Reports that the FAA Ceased Its Registration of Non-Citizen Owner Trusts

May 26, 2010

The Federal Aviation Administration (the “FAA”) Aeronautical Counsel Center’s office is investigating the use of aircraft owner trusts to obtain valid registration where the trust beneficiary is a non-U.S. citizen (“Non-Citizen Trusts”). Reports that the agency had halted its processing of aircraft registrations based on the use of Non-Citizen Trusts surfaced to outcries from industry leaders and professionals that such a position would have widespread negative impacts on the aviation financing industry worldwide.

Non-Citizen Trusts have been used for many years by non-U.S. citizens as a means by which to register aircraft with the FAA. This practice enables institutions–from major international lenders and lessors to large publicly–traded companies which cannot qualify for U.S. citizenship, due to diverse stock ownership–to keep aircraft registered with the FAA. This, in turn, ensures that the financing of such aircraft remain subject to the Cape Town Convention and U.S. law. The use of Non-Citizen Trusts further provides a mechanism for repossessing lenders to register an aircraft with the FAA after repossession and prior to any sale to a third party, as well as provides interim registration for non-citizen parties who purchase an aircraft in the U.S. until such aircraft can be lawfully removed and transferred to its foreign operational jurisdiction.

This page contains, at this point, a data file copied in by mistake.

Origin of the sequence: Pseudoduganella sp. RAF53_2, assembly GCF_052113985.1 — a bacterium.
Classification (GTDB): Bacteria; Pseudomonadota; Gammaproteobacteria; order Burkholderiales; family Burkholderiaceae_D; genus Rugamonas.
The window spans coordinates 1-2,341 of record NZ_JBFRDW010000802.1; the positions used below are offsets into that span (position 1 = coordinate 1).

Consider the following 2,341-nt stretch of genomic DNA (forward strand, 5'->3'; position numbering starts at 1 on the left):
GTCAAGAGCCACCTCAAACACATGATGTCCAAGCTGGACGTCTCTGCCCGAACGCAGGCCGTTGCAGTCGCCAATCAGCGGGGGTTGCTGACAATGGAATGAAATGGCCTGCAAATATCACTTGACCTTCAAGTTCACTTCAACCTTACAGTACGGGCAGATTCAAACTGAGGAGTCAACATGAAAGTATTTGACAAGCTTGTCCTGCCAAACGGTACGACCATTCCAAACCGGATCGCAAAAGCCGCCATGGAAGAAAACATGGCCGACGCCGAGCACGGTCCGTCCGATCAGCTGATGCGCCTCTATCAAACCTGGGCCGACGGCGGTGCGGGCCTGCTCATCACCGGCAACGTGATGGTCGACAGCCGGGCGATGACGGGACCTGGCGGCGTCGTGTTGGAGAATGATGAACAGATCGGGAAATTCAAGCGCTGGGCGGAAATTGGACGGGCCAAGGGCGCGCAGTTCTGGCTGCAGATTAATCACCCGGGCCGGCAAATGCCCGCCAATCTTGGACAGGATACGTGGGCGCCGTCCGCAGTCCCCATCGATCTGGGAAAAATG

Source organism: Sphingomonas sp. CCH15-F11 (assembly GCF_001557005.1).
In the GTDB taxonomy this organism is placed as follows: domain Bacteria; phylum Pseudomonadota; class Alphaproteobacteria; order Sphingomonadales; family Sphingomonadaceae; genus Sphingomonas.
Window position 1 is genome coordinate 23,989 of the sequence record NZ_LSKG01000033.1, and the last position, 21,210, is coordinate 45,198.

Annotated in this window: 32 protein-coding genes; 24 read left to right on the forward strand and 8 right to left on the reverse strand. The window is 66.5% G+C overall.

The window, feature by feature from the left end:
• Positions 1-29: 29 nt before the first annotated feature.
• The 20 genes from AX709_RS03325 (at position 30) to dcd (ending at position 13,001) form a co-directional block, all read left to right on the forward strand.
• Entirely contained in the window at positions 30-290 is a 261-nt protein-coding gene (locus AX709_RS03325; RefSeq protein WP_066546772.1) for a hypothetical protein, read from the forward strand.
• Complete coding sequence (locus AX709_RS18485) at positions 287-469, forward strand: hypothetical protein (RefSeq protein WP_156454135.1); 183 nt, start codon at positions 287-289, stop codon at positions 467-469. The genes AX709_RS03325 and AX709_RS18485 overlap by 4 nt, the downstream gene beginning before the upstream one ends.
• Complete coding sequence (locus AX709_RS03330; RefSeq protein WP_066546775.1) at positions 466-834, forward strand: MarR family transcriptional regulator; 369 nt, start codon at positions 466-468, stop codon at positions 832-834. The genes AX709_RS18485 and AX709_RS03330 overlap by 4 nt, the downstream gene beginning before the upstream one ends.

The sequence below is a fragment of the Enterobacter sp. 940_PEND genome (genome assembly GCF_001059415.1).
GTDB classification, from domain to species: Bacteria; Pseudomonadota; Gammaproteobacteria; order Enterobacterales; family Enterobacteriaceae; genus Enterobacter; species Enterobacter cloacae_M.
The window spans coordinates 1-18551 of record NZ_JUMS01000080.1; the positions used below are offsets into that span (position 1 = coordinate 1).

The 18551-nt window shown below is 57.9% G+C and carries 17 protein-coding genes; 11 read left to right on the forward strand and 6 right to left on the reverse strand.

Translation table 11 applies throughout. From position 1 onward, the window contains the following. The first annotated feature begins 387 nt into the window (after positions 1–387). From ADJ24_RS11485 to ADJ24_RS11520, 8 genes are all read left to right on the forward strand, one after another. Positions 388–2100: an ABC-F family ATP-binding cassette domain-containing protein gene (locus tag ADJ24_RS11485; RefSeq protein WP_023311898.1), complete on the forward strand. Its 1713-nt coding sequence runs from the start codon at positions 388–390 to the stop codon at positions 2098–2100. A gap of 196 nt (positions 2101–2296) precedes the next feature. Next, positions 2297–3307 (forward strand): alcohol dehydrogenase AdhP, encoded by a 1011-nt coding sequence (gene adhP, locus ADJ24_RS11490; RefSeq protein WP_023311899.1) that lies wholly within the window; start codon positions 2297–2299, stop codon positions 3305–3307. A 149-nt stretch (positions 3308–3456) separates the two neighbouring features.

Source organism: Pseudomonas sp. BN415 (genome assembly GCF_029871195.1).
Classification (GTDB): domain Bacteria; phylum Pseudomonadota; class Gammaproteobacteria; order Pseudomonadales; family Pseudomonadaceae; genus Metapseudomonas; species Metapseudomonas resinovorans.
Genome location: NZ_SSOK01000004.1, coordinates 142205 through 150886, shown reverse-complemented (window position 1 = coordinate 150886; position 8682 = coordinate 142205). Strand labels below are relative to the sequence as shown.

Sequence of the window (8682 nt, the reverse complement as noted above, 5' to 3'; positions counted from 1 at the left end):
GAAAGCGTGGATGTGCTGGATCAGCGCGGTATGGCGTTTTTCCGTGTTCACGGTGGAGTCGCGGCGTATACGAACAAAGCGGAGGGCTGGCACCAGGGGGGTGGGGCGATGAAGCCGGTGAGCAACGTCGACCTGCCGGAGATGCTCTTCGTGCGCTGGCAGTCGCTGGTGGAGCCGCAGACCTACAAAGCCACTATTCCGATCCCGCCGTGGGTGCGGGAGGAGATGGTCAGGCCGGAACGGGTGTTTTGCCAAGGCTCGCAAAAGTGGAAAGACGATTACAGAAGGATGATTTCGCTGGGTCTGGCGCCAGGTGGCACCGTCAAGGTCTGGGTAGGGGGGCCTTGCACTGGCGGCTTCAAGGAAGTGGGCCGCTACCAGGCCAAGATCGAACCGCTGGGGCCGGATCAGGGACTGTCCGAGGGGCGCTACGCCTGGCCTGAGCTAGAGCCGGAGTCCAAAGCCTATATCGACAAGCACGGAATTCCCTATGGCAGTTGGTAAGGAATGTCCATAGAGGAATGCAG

The Association of Aircraft Title Lawyers (the “AATL”) responded to reports of the FAA’s investigation into the use of Non-Citizen Trusts with a letter to the FAA’s Assistant Chief Counsel expressing concerns that the cessation of the registration of such trusts, would result in severe economic harm and potential industry wide security-interest defaults. The letter further outlined concerns about the retroactive application of the registration practice. In response to the AATL’s letter, as well as concerns raised throughout the industry, the FAA’s Chief Counsel, David Grizzle, last week issued a clarifying letter. Grizzle’s letter stated that the FAA had not “…imposed any moratorium on the processing of any pending or future registrations involving Non-Citizen Trusts…”, and that the FAA was “…continuing its past practice of issuing opinions covering Non-Citizen Trusts…[and] not challenging the registration of aircraft currently registered under Non-Citizen Trusts.”